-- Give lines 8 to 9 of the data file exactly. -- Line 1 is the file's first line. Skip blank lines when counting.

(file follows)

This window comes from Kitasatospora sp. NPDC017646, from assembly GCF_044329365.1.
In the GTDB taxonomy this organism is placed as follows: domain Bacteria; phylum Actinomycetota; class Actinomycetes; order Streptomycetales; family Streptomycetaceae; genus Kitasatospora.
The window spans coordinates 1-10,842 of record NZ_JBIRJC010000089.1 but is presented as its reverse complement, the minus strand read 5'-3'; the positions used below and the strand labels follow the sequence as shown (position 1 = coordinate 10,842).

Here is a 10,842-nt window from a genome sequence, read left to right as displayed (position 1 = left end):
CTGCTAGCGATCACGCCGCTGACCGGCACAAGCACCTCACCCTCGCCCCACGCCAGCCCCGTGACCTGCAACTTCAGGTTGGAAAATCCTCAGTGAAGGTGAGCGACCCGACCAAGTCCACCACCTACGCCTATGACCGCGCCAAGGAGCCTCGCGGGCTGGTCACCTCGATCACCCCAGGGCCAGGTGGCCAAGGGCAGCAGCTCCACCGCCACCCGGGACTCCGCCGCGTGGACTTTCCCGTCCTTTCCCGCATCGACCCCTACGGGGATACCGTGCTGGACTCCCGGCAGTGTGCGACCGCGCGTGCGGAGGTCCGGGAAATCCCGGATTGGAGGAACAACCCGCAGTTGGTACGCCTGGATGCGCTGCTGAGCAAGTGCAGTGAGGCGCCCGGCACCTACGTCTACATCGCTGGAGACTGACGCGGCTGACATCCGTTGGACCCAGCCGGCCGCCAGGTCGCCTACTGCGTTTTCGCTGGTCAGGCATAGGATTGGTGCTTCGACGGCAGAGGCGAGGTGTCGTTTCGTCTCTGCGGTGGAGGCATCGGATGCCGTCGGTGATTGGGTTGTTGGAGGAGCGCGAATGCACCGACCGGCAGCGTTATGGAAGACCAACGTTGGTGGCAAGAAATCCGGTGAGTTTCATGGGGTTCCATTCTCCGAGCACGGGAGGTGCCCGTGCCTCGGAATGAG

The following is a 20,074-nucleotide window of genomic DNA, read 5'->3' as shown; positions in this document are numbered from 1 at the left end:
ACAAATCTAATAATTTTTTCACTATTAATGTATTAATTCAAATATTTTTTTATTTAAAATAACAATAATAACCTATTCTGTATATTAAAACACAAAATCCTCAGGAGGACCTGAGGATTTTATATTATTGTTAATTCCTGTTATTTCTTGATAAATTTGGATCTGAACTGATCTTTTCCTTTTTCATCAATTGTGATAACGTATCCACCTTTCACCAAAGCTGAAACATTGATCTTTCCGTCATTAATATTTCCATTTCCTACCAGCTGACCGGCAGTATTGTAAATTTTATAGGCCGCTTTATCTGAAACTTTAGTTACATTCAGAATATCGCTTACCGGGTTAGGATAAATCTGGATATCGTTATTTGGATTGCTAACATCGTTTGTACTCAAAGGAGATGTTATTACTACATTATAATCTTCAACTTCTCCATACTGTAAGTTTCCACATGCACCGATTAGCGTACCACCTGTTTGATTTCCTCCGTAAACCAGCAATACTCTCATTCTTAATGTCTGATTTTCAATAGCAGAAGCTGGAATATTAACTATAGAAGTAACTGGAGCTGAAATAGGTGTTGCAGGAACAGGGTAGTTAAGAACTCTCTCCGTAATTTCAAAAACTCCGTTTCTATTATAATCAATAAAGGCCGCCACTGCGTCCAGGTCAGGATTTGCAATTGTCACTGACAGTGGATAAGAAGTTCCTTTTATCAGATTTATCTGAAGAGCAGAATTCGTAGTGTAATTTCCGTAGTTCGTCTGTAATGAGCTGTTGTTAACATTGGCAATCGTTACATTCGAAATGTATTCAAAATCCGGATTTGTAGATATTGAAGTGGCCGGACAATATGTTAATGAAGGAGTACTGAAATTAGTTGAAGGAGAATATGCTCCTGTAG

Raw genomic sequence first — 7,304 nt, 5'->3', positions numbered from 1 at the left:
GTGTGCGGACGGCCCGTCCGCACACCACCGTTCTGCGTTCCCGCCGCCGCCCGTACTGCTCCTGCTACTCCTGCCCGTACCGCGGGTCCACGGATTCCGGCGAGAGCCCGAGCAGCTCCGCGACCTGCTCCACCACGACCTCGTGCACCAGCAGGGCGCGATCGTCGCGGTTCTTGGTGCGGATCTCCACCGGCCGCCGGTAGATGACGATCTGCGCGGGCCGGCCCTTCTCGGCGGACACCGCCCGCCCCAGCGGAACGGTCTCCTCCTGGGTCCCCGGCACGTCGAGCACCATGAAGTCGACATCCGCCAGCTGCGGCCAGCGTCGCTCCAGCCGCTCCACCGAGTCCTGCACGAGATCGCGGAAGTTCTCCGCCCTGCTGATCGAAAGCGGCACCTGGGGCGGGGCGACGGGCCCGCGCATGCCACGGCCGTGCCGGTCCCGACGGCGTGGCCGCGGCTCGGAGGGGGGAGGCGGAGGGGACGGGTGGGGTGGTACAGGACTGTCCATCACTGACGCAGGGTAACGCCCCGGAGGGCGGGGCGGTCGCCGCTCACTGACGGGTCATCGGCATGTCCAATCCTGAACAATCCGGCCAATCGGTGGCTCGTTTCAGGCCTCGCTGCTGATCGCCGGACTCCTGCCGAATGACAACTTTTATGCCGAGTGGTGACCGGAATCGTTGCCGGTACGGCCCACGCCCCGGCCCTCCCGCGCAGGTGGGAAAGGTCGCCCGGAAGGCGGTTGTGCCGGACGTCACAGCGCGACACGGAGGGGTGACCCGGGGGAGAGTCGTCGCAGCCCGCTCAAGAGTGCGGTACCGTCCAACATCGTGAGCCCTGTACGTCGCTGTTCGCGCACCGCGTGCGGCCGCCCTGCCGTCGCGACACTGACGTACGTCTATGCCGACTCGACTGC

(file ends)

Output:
Raw genomic sequence first — 7,304 nt, 5'->3', positions numbered from 1 at the left:
GTGTGCGGACGGCCCGTCCGCACACCACCGTTCTGCGTTCCCGCCGCCGCCCGTACTGCTCCTGCTACTCCTGCCCGTACCGCGGGTCCACGGATTCCGGCGAGAGCCCGAGCAGCTCCGCGACCTGCTCCACCACGACCTCGTGCACCAGCAGGGCGCGATCGTCGCGGTTCTTGGTGCGGATCTCCACCGGCCGCCGGTAGATGACGATCTGCGCGGGCCGGCCCTTCTCGGCGGACACCGCCCGCCCCAGCGGAACGGTCTCCTCCTGGGTCCCCGGCACGTCGAGCACCATGAAGTCGACATCCGCCAGCTGCGGCCAGCGTCGCTCCAGCCGCTCCACCGAGTCCTGCACGAGATCGCGGAAGTTCTCCGCCCTGCTGATCGAAAGCGGCACCTGGGGCGGGGCGACGGGCCCGCGCATGCCACGGCCGTGCCGGTCCCGACGGCGTGGCCGCGGCTCGGAGGGGGGAGGCGGAGGGGACGGGTGGGGTGGTACAGGACTGTCCATCACTGACGCAGGGTAACGCCCCGGAGGGCGGGGCGGTCGCCGCTCACTGACGGGTCATCGGCATGTCCAATCCTGAACAATCCGGCCAATCGGTGGCTCGTTTCAGGCCTCGCTGCTGATCGCCGGACTCCTGCCGAATGACAACTTTTATGCCGAGTGGTGACCGGAATCGTTGCCGGTACGGCCCACGCCCCGGCCCTCCCGCGCAGGTGGGAAAGGTCGCCCGGAAGGCGGTTGTGCCGGACGTCACAGCGCGACACGGAGGGGTGACCCGGGGGAGAGTCGTCGCAGCCCGCTCAAGAGTGCGGTACCGTCCAACATCGTGAGCCCTGTACGTCGCTGTTCGCGCACCGCGTGCGGCCGCCCTGCCGTCGCGACACTGACGTACGTCTATGCCGACTCGACTGC